Emancipation Day 73kb

A Different Kind of Patriotic Post

Each patriotic holiday that marks the calendar in the United States provides a focal point for reflection and discussion, and this week I want to share thoughts on a more somber chapter of American history – slavery. Tomorrow is Juneteenth, an annual event on June 19 that celebrates the end of slavery in the United States.

In elementary school, when I learned about slavery in America, I remember feeling horrified, outraged and even embarrassed. I am the son of immigrant parents, and in our family, America was always the ultimate symbol of freedom and independence. It was shocking and confusing to me how slavery could have happened here.

While this part of U.S. history is abhorrent, I feel proud that we are not shying away from acknowledging the past. My grandparents grew up in the Ottoman Empire during the Armenian Christian genocide. More than one million people were murdered in the 1910s. To this day, Turkey refuses to acknowledge its atrocities. I am grateful for the honest introspection that exists here in America as our past must continue to be a lesson to us all.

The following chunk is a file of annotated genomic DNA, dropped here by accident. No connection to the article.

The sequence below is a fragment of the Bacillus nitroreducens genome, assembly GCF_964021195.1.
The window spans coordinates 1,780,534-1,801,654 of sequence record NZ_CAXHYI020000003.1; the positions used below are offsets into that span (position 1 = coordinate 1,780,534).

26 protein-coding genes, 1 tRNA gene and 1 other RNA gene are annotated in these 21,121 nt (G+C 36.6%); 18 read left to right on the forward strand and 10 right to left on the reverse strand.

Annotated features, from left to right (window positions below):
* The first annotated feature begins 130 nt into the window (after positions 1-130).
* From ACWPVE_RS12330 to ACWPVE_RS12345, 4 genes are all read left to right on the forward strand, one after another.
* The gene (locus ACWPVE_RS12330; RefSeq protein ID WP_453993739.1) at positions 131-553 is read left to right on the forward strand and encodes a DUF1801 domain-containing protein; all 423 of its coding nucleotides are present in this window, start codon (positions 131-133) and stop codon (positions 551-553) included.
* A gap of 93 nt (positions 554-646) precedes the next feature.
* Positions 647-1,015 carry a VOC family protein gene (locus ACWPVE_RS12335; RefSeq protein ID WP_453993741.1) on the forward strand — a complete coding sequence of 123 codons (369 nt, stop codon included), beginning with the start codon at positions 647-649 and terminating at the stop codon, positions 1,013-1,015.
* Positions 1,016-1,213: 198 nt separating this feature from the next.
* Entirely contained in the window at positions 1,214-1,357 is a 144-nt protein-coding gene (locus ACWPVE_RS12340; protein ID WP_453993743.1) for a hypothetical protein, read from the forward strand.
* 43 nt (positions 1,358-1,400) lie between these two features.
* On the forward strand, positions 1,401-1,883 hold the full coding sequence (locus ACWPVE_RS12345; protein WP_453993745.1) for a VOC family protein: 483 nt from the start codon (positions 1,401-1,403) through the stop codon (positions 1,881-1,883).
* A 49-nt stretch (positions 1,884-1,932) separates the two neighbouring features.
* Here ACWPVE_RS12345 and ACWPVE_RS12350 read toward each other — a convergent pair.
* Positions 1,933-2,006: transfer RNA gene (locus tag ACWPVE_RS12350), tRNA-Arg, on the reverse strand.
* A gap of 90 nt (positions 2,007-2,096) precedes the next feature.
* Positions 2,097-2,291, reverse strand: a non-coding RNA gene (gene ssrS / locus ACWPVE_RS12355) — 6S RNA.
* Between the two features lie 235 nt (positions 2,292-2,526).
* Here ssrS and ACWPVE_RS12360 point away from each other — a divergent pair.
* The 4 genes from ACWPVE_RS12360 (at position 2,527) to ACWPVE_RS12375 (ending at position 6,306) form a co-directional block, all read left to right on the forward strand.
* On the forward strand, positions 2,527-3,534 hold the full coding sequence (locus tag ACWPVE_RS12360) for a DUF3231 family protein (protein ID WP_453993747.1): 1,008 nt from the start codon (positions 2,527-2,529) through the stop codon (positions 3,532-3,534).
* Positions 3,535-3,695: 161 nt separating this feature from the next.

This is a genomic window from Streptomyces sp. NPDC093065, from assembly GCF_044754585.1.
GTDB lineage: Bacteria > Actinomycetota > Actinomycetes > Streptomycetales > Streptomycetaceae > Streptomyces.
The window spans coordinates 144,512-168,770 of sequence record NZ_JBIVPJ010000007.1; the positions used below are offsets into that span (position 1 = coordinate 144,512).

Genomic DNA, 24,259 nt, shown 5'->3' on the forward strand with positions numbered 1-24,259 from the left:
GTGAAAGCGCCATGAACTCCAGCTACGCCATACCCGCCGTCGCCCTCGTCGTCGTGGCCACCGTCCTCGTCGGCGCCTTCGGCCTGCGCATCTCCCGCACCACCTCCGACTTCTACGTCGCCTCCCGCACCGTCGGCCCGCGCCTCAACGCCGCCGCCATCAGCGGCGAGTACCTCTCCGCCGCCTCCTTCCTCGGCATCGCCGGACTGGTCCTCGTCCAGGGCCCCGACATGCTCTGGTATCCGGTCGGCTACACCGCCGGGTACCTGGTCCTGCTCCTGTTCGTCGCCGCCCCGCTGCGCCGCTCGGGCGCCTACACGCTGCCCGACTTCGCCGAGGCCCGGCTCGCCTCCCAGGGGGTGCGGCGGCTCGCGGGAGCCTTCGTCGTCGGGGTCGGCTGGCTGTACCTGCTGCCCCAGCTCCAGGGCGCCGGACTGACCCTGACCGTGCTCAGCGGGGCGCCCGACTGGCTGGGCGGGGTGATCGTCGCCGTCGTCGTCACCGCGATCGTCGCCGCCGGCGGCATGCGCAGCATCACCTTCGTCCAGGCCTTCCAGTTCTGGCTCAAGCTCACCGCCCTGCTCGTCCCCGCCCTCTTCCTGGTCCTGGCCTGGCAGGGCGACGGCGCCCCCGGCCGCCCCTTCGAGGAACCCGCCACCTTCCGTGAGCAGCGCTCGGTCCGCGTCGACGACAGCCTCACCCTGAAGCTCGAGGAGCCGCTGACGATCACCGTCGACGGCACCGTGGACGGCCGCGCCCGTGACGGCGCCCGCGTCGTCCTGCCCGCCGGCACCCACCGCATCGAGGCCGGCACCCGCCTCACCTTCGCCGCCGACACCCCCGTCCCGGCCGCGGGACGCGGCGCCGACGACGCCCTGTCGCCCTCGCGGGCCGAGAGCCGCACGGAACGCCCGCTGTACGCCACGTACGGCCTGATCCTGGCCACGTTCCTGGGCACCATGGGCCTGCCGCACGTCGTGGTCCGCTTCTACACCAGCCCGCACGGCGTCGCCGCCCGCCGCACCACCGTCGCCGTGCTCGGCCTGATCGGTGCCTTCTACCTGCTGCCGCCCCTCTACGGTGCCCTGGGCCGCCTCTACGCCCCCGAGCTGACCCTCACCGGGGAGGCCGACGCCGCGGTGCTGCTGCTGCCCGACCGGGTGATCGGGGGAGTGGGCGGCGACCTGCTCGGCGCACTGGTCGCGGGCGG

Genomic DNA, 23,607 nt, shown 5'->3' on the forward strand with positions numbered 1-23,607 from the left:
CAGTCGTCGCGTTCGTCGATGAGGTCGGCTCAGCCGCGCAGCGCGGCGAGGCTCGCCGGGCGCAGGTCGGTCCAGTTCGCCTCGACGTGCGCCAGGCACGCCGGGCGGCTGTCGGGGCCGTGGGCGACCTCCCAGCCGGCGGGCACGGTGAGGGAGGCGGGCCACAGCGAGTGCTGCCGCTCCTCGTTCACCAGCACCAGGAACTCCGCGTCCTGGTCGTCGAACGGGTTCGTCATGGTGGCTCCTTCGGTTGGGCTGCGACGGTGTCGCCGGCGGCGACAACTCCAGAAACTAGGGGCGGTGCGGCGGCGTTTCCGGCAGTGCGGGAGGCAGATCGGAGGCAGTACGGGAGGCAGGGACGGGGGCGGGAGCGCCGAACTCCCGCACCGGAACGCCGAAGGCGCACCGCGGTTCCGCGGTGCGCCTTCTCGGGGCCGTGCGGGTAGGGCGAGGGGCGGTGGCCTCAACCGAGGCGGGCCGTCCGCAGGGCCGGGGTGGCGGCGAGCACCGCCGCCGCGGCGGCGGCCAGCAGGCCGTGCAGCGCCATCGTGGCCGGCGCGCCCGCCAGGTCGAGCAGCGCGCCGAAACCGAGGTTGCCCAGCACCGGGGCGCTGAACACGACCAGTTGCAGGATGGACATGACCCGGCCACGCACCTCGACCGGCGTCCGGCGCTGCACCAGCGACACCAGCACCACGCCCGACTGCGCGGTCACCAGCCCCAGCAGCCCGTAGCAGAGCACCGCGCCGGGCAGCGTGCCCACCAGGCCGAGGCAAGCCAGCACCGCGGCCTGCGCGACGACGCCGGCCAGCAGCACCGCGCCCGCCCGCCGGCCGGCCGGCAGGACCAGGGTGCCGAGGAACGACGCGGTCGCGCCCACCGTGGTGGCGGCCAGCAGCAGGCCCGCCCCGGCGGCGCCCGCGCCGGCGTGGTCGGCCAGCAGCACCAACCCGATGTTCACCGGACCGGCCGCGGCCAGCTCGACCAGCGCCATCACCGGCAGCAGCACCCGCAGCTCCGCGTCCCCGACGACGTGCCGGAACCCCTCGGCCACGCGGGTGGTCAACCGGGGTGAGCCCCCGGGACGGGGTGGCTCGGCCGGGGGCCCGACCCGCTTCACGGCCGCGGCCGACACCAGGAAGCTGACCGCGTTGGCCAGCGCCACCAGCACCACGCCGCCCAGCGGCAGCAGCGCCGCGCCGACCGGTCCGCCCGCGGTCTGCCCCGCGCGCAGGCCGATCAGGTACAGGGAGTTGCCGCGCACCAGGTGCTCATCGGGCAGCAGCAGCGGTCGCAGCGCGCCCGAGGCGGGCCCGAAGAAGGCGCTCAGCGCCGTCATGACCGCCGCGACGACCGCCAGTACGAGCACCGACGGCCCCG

The United States – and the world – still has work to do to ensure liberty and justice for all. But we have come a long way in recognizing events like Juneteenth and the importance of having meaningful conversations about race. I am more hopeful than ever about the progress we are making.

I also believe we cannot rely on federal or state laws alone to promote diversity, equity and inclusion (DEI). It must be an everyday commitment for Americans at home, at work and in our communities. For these reasons, SpartanNash established a DEI team led by a new vice president to help SpartanNash become more inviting and inclusive – a place where all of our Associates, customers and guests feel welcome.

In closing, I want to share a quote from 19th century American poet Emma Lazarus, whose words resonate with me as I reflect on Juneteenth and the pursuit of equality for all people. You may recognize her name because in 1883 she wrote the poem engraved at the base of the Statue of Liberty. Her quote has been expressed in similar ways by Dr. Martin Luther King, Jr. and more recently by Janelle Monae.

“Until we are all free, we are none of us free.” — Emma Lazarus